So, if you recently brought home a new Dalmatian, they might be shedding a lot as they acclimate to their new environment. That can be particularly common among adopted Dalmatians.
Alternatively, a new baby in the home, changing houses, or any other alternation to your Dalmatian’s routine may trigger excess shedding from stress.
Some of the situations I listed are impossible to avoid. But if you sense your Dalmatian might be shedding more than usual because of stress, do your best to provide them with a comfortable and quiet environment to help them manage it.
Excessive shedding can be one of the many symptoms of allergies. There are three types of allergies your Dalmatian might have:
- Food allergies
- Contact allergies
- Inhalant allergies
Food allergies go without explanation. But contact and inhalant allergies are more challenging to determine the root cause, given that so many items in your Dalmatian’s environment can cause them.
For example, your dog might be allergic to the dog shampoo you bought them, the air freshener in your bathroom, or the laundry detergent you washed their bed with.
Often, hair loss from allergies accompanies other symptoms in Dalmatians, such as a runny nose, sneezing, hives, and itchiness.
Bacterial and Fungal Infections
As you can imagine, bacterial and fungal infections often result in itchy, flaky skin. So, a Dalmatian often losses hair in a specific area where these infections happen.
The good news is that since Dalmatians don’t have wrinkles or many hidden spots for water to become trapped, bacterial and fungal infections are relatively less common in this breed compared to, say, the Pug.
Nevertheless, it’s always a good idea to ensure your Dalmatian thoroughly dries after a swim at the lake. Also, don’t forget about drying inside their floppy ears, which can develop ear infections.
Tips for Reducing Shedding in Dalmatians
If you’re an exasperated Dalmatian owner or owner-to-be looking to make your cleaning life as easy as possible, I’ve got good news for you—there are ways you can help reduce the amount your beloved pet sheds.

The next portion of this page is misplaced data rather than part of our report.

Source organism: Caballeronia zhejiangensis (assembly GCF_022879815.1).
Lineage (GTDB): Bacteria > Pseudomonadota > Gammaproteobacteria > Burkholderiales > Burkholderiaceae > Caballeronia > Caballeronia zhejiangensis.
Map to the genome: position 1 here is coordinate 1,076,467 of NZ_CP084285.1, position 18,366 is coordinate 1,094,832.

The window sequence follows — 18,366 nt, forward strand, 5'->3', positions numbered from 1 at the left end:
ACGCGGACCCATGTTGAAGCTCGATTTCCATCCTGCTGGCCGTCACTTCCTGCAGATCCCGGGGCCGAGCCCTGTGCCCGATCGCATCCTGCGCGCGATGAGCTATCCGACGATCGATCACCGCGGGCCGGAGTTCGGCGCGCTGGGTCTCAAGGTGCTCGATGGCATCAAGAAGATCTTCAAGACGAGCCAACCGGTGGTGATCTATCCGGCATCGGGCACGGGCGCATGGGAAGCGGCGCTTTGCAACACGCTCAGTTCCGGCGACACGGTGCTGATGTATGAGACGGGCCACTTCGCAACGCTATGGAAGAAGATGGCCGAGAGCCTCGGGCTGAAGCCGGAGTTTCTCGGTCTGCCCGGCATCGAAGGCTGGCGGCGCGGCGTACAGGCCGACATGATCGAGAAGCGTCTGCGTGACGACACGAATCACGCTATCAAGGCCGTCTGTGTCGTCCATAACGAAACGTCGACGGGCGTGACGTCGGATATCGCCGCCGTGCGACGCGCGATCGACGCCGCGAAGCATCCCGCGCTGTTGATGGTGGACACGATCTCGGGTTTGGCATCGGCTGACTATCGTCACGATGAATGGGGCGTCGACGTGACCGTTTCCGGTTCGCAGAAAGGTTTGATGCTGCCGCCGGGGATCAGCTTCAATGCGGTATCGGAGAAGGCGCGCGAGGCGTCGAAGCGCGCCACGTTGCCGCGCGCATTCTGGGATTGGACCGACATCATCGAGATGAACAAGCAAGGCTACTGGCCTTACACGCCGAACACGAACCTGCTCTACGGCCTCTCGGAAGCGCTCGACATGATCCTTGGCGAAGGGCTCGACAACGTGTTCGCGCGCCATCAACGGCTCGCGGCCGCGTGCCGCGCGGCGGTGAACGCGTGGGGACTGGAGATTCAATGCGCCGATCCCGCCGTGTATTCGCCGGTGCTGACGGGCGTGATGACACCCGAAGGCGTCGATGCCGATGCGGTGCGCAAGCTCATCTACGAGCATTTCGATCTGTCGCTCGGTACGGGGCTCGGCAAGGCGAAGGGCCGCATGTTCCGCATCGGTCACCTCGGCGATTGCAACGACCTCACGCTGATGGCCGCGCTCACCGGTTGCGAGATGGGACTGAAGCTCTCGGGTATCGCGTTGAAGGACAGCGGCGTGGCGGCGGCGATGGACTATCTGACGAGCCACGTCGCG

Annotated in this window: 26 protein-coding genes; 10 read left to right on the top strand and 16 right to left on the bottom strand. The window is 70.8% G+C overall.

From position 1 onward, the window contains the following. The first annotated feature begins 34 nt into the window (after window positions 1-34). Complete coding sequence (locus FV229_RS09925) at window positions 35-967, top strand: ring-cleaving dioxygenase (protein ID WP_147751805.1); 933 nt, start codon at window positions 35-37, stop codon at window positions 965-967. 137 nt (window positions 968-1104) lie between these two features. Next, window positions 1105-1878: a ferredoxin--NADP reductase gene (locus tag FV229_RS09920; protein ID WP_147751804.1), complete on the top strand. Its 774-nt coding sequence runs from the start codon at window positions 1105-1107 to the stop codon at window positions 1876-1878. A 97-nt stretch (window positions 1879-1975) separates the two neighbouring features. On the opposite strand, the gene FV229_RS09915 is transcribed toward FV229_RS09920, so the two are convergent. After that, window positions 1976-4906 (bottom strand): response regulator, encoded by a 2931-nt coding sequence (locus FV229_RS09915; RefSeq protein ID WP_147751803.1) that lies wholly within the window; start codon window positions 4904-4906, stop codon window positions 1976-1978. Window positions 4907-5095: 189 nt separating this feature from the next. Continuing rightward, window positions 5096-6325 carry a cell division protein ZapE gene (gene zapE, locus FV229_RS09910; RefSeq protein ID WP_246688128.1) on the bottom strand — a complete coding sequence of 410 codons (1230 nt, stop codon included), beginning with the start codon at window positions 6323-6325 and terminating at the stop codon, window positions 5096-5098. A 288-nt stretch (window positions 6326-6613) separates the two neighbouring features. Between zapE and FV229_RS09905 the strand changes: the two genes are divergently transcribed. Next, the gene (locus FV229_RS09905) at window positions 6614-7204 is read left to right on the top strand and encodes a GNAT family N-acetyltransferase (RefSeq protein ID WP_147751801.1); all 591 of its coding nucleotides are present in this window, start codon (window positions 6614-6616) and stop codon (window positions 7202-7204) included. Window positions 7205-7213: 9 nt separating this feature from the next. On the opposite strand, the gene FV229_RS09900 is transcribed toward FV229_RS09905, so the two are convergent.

Groom Them Frequently
From the outside, it doesn’t seem like Dalmatians need a lot of brushing; their hair is short and smooth, so it doesn’t tangle. But since Dalmatians shed so much, grooming them will reduce how much hair you have to vacuum.
I recommend brushing your Dalmatian three to four times per week. It’s not the end of the world if you don’t hit this number; you don’t have to worry about their hair matting.
Frequent brushing is helpful for reducing the amount of hair that falls to your floor and a great bonding activity for you and your pooch.
Give Them a Bath
Bathing is often an even more effective option than brushing, given that it’ll help lift away hair that a brush might not otherwise reach.
But since bathing strips natural oils away from your Dalmatian’s coat, you shouldn’t bathe them more than once every four to six weeks. Otherwise, the lack of oil can dry out your dog’s skin, opening the opportunity for potentially more fur loss.
I recommend testing new shampoos and conditioners on a small patch of your Dalmatian’s skin before bathing them to ensure they won’t have an allergic reaction.
Buy a Robot Vacuum
While there’s nothing like a handheld vacuum to suck away your Dalmatian’s fur from crevices, a robot vacuum is an excellent passive way to keep the fur situation on your floor in check.
Many robot vacuums on the market cater to different home arrangements. So, do your research to determine the best-fit choice for you, and make sure it has good suction to scoop up your Dalmatian’s hair that gets stuck in your rugs.
The Bottom Line
Once you become a Dalmatian owner, the question “Do Dalmatians shed?” becomes almost laughable. Dalmatians shed a lot; there’s no way around it.
But by monitoring the quality of your Dalmatian’s diet, keeping them in a stress-free environment, and implementing a routine grooming practice, you can decrease the amount of fur that lands on your floor.
At the end of the day, Dalmatians are a joy to own. So, many people gladly sacrifice having a bit more fur in their home to have this breed.